Missouri prepares and takes precautions against ASF

Missouri is working with the USDA and other states to prepare in the event that African swine fever enters the United States. A tabletop learning session presented scenarios in which ASF breaches the U.S. border, according to Chris Chinn, director of the Missouri Department of Agriculture.

“It was a simulated exercise where we pretended like it had hit Missouri or hit another state, and what would our reaction be,” Chinn told Brownfield Ag News. “How do you protect your farmers that are here in Missouri and make sure disease does not spread?”

Chinn urges hog farmers to seek advice from animal health professionals about precautions to take.

“Even if you just have one animal that’s a 4-H hog or an FFA hog, please reach out to a veterinarian and make sure that you know what risks are out there,” said Chinn, “and what biosecurity protocols you need to be following to be sure you’re not tracking a disease back and forth to your farm and putting your farm and your neighbor’s at risk.”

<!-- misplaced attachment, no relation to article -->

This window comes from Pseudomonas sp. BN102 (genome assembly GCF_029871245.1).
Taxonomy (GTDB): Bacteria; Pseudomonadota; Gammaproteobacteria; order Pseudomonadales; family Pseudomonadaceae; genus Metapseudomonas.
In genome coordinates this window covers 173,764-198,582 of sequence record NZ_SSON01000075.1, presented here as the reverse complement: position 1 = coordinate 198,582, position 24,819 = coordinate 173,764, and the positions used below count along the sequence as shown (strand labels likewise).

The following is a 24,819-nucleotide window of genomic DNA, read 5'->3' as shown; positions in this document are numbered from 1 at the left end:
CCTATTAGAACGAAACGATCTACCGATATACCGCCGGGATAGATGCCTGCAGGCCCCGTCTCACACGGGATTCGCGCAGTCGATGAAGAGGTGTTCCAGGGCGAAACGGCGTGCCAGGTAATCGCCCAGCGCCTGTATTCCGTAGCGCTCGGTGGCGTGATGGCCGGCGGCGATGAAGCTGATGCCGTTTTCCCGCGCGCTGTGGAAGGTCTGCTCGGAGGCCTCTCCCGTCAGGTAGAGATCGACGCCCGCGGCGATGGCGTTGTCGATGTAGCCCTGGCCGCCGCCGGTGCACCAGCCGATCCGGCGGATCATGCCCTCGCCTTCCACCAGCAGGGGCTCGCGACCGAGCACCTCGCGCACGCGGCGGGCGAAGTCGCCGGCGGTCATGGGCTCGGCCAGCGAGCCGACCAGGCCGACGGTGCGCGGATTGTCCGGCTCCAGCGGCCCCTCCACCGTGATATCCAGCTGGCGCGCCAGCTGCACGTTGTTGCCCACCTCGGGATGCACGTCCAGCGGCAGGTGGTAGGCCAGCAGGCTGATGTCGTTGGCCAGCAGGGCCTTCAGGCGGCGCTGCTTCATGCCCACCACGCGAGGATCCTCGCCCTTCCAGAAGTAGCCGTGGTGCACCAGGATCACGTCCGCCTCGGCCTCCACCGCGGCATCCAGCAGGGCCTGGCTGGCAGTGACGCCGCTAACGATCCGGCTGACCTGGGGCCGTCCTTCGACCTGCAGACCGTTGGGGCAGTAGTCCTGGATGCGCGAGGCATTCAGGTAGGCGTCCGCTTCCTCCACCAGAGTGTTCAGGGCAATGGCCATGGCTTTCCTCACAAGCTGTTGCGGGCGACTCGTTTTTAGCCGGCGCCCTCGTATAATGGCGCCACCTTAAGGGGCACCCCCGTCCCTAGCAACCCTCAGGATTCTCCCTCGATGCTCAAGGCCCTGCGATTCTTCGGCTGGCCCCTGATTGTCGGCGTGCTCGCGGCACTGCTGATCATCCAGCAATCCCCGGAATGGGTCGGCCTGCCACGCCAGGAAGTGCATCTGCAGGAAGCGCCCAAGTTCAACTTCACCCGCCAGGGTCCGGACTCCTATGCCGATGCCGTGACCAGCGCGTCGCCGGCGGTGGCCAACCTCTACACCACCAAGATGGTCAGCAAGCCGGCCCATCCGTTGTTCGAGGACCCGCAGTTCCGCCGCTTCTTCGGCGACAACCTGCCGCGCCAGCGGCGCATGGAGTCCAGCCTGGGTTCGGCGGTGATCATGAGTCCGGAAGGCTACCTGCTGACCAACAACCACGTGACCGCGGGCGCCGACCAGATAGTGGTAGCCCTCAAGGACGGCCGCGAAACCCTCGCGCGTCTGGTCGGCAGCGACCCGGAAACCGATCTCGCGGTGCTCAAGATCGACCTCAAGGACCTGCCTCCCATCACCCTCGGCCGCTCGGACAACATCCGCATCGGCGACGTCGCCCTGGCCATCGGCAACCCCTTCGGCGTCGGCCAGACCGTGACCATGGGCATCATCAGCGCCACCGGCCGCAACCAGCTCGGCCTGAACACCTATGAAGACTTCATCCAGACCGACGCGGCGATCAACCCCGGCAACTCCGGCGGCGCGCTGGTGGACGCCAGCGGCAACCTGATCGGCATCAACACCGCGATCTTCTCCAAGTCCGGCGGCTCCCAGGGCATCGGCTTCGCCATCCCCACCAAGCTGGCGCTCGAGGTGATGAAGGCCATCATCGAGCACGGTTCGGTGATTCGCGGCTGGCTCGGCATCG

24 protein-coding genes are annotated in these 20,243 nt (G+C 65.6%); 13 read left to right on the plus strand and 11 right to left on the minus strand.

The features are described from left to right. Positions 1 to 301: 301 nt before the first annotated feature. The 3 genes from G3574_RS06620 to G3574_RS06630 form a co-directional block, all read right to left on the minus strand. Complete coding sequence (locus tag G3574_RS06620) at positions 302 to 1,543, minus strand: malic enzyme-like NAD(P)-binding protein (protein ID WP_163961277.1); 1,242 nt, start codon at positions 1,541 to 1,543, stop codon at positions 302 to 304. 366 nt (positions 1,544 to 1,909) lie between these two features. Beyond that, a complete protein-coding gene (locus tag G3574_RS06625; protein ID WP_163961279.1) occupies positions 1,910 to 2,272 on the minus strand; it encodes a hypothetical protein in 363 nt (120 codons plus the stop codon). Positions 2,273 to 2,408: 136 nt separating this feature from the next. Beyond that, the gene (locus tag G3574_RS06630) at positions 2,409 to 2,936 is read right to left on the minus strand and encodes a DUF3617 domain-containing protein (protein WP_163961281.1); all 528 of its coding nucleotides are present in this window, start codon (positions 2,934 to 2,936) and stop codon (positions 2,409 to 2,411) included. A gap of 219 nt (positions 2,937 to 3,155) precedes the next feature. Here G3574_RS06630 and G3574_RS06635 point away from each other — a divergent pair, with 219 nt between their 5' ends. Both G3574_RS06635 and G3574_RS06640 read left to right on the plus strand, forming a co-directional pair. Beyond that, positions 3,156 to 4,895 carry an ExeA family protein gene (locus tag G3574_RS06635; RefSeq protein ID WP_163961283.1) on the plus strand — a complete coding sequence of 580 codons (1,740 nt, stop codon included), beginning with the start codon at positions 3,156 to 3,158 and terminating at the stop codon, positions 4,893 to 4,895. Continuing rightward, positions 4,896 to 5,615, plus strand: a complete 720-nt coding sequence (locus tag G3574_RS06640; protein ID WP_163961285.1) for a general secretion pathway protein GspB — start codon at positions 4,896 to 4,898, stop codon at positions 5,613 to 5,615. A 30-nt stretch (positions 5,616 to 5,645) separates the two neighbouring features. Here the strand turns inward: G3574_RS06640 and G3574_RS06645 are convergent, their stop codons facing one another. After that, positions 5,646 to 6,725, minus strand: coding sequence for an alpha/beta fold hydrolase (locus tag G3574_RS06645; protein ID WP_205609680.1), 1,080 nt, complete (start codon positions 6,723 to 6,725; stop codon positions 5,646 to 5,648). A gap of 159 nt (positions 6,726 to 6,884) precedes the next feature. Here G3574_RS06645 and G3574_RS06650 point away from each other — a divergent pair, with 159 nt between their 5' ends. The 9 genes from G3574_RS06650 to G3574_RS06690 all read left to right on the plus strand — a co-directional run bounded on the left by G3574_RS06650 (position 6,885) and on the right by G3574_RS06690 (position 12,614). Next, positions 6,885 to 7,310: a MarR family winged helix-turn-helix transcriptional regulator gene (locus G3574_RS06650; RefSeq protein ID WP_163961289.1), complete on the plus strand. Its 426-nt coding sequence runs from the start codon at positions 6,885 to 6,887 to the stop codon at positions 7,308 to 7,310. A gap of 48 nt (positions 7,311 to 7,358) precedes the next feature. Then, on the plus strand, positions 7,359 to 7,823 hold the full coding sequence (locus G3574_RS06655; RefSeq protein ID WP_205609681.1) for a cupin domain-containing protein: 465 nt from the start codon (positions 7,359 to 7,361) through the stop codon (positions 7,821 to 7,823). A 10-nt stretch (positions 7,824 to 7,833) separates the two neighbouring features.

Missouri’s feral hogs are a possible vector of ASF and other swine diseases. Chinn says the Missouri Department of Conservation has prohibited feral hog hunting because it disrupts efforts to trap the animals.

“Hunting is used to control a population and we really need to eradicate that feral hog population,” Chinn explained. “That’s why they’ve been using the trapping methods that they have through the Department of Conservation with U.S. Fish and Wildlife Service to try to contain the spread of those feral hogs.”

It’s Chinn’s wish that the training and preparation will never be brought into practice.

“I hope that we’re doing all of this in vain and it never becomes a reality in Missouri,” said Chinn, “but if it does come to Missouri we want to make sure that we are prepared to contain that disease and make sure it doesn’t spread throughout our entire state.”

AUDIO: Chris Chinn

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